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Reactions to the 2021 Oscar Nominations

The Academy of Motion Picture Arts and Sciences announced the nominations for the 93rd annual Academy Awards this morning (view the entire list here), and there were a few fun surprises in the mix!

To start off, three movies that have played at Red River or through our Virtual Cinema are nominated: Emma. (Costume Design and Makeup & Hairstyling), Colectiv (Best Documentary Feature and Best International Feature), and Another Round (Best Director and Best International Feature). Of the Best Picture nominees, I’d like to think (if the pandemic hadn’t forced us to close our doors), we would have had theatrical runs for The Father, Minari, Sound of Metal and Nomadland (all of which earned six nominations), as well as Promising Young Woman (which earned five).

That didn’t happen, however, and as a result of the pandemic, movies released almost exclusively on streaming platforms ended up making the majority of the nominees. Of the eight Best Picture nominees five are currently available on streaming services: Judas and the Black Messiah is on HBO Max, Mank and The Trial of the Chicago 7 are on Netflix, Nomadland is on Hulu, and Sound of Metal is available through Amazon Prime Video. Both Minari and Promising Young Woman are available through various online video rental outlets, and The Father will also be available to rent later this month, on the 26th.

Of the Best Picture nominees, I was happiest to see both Promising Young Woman and Sound of Metal earn notices. Promising Young Woman in particular was a pleasant surprise, as the film balances dark comedy and drama in a way that some audiences have found hard to connect with. I thoroughly enjoyed the tonal shifts and plot twists, and found myself consistently surprised and impressed with writer/director Emerald Fennell’s confidence behind the camera.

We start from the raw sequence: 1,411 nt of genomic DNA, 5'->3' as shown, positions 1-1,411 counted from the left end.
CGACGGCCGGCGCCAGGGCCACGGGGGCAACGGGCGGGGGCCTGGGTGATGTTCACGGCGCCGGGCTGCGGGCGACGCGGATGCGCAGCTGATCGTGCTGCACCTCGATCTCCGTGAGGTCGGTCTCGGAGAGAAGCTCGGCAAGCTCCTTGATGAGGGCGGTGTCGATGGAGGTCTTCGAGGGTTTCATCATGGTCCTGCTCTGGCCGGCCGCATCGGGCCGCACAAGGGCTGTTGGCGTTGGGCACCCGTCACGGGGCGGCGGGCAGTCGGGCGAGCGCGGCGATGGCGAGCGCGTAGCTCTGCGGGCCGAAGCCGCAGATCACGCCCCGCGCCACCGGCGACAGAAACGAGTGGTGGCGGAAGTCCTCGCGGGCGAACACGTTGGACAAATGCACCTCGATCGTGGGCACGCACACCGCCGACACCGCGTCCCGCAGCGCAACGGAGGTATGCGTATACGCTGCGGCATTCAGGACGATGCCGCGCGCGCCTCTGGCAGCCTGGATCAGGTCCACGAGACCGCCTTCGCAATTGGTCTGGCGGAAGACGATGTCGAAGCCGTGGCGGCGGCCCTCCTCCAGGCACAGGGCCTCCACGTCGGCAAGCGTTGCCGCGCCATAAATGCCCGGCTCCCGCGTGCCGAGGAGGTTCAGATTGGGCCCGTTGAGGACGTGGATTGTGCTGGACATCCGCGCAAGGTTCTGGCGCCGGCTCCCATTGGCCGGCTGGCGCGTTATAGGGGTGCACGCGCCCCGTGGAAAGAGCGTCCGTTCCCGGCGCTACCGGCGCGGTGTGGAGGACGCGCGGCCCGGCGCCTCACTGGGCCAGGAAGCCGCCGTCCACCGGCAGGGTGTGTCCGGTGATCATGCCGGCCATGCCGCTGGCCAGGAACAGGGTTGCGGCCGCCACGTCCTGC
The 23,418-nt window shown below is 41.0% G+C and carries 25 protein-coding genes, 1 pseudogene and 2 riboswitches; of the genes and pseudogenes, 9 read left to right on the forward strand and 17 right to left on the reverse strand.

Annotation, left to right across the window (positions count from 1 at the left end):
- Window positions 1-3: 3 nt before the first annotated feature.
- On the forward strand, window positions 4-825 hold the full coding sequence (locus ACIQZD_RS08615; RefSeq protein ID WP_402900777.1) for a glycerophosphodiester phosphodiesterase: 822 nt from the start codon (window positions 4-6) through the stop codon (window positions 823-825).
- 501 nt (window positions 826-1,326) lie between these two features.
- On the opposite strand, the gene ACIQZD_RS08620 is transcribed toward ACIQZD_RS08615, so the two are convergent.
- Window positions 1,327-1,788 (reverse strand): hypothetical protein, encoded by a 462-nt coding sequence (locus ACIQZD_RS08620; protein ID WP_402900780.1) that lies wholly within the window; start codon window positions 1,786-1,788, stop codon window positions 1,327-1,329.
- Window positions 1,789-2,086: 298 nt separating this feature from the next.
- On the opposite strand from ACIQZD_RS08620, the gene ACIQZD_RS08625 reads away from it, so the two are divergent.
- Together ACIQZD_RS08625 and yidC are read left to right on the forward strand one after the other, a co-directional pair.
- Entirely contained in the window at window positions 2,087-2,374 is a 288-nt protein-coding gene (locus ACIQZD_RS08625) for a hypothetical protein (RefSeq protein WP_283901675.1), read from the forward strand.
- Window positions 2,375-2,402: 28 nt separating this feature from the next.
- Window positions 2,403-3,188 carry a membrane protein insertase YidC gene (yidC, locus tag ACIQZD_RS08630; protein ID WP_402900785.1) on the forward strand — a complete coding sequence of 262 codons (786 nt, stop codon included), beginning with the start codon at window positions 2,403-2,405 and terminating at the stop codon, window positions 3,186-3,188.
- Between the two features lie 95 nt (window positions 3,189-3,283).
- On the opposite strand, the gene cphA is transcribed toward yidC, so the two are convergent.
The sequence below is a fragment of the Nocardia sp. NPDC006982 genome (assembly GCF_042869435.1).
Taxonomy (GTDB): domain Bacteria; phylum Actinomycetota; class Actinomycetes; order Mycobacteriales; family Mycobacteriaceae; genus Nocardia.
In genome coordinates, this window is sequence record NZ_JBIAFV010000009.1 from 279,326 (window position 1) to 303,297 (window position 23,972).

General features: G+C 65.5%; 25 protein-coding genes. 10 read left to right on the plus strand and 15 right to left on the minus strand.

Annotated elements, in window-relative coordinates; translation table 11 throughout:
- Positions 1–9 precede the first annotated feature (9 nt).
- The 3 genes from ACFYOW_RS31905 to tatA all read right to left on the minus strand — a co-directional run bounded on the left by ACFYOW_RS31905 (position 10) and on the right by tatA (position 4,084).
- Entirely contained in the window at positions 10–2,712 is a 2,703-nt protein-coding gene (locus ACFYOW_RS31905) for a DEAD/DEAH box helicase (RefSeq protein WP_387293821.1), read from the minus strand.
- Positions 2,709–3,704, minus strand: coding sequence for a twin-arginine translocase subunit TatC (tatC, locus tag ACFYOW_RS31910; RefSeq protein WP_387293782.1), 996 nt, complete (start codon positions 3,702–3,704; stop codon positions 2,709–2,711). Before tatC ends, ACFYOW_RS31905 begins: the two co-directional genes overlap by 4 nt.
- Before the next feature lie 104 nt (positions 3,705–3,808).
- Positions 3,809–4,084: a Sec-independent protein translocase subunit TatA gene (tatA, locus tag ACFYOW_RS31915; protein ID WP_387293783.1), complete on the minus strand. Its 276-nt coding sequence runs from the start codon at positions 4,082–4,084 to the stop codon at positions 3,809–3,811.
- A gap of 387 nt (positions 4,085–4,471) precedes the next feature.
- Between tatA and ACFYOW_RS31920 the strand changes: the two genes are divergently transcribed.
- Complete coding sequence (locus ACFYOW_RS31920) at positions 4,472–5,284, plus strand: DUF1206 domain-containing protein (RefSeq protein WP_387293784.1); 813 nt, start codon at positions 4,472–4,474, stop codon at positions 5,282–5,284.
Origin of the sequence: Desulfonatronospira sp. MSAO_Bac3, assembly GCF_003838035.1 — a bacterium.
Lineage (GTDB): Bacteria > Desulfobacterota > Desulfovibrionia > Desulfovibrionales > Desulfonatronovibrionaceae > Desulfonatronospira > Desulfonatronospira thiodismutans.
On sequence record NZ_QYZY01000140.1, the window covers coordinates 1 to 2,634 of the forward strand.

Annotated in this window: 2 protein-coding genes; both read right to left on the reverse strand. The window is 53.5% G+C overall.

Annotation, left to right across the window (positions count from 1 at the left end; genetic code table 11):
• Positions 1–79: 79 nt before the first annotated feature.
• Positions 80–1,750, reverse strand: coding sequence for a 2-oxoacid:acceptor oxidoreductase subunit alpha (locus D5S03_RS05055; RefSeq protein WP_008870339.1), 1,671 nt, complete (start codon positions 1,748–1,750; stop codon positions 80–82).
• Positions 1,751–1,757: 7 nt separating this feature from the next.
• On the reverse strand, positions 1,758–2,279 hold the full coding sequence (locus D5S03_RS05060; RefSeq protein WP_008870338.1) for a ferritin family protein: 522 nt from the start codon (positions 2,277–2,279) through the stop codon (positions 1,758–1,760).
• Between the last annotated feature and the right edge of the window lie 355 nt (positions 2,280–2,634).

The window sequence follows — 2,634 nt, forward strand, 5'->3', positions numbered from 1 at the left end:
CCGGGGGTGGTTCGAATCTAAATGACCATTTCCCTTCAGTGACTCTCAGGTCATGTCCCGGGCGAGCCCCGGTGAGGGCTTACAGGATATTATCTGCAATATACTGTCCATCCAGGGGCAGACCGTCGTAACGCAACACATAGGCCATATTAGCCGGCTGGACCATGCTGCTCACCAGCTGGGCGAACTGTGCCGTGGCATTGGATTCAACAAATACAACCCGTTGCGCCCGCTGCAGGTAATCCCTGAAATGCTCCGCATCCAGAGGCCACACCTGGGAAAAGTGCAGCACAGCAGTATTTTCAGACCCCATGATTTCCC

I was also very excited to see the young actress Maria Bakalova nominated in the Best Supporting Actress category for Borat Subsequent Moviefilm: Delivery of Prodigious Bribe to American Regime for Make Benefit Once Glorious Nation of Kazakhstan, released on Amazon Prime Video. Buzz had been building around Bakalova since that film’s release, but if you’ve seen the film you may understand why that would seem like a longshot. She is hilarious in the movie, and manages to hold her own against Sacha Baron Cohen while pulling the wool over unsuspecting participants such as plastic surgeons, anti-abortion center workers, and (most famously) Rudy Guiliani. I’m glad the Academy recognizes the impressive work she was able to pull off in that film, which not only required her to be funny, but also build a relationship with Cohen’s Borat and convey a believable dramatic arc in a film whose narrative was crafted during production.

I’m glad to see my personal favorite feature film of 2020 – Wolfwalkers – get nominated for Best Animated Feature, though that wasn’t much of a surprise. The film is a true masterpiece of animation, filled with breathtaking visuals that use stylistic flourishes such as showing traces of outlines in the drawings to convey untamed wildness in its characters. I was also very happy to see Thomas Vinterberg get a Best Director nomination for Another Round, along with that film’s Best International Feature nod.

I found it amusing that Tenet received two nominations, though neither were for Best Sound. That film had a notoriously rough theatrical release, with numerous delays and an eventual rollout that included drive-ins and IMAX screens, and ended up taking in far less than had been expected, even considering it came out in the middle of a global pandemic. Many felt Christopher Nolan’s choice to make Tenet’s audio as loud and incomprehensible as possible was counterintuitive (particularly for a movie with seemingly complicated time travel logic), and that seems to have played out in it being overlooked for the Best Sound award.

It was disappointing to see Kirsten Johnson’s wonderful documentary Dick Johnson is Dead get snubbed in the Documentary Feature category. Speaking of snubbs, it’s kind of hard to believe Elisabeth Moss didn’t receive a nod for her captivating work in The Invisible Man, not to mention that film’s incredible direction and cinematography. For a film that had audiences enthralled at the start of last year it seems to have lost some steam in end-of-year discussions.

The Academy may have overlooked the screenplay for Palm Springs if enough members felt it was too much of a riff on Groundhog Day, and Bill Murray’s work in On the Rocks may have felt too much like Bill Murray being Bill Murray. Both those films are well worth watching, however, and would have been deserving of nominations. Although it wasn’t as widely embraced as Oscar usually prefers, I would have loved to see a nomination for Robert Elswit’s unbelievably grainy cinematography in The King of Staten Island. His work on the visuals of that film lend it a dramatic believability that director Judd Apatow’s improvisation-heavy movies typically lack.

I’m looking forward to the ceremony on April 25th, and I hope we see a wide range of the nominated titles awarded.

Click here to read more about Caleb McCandless!

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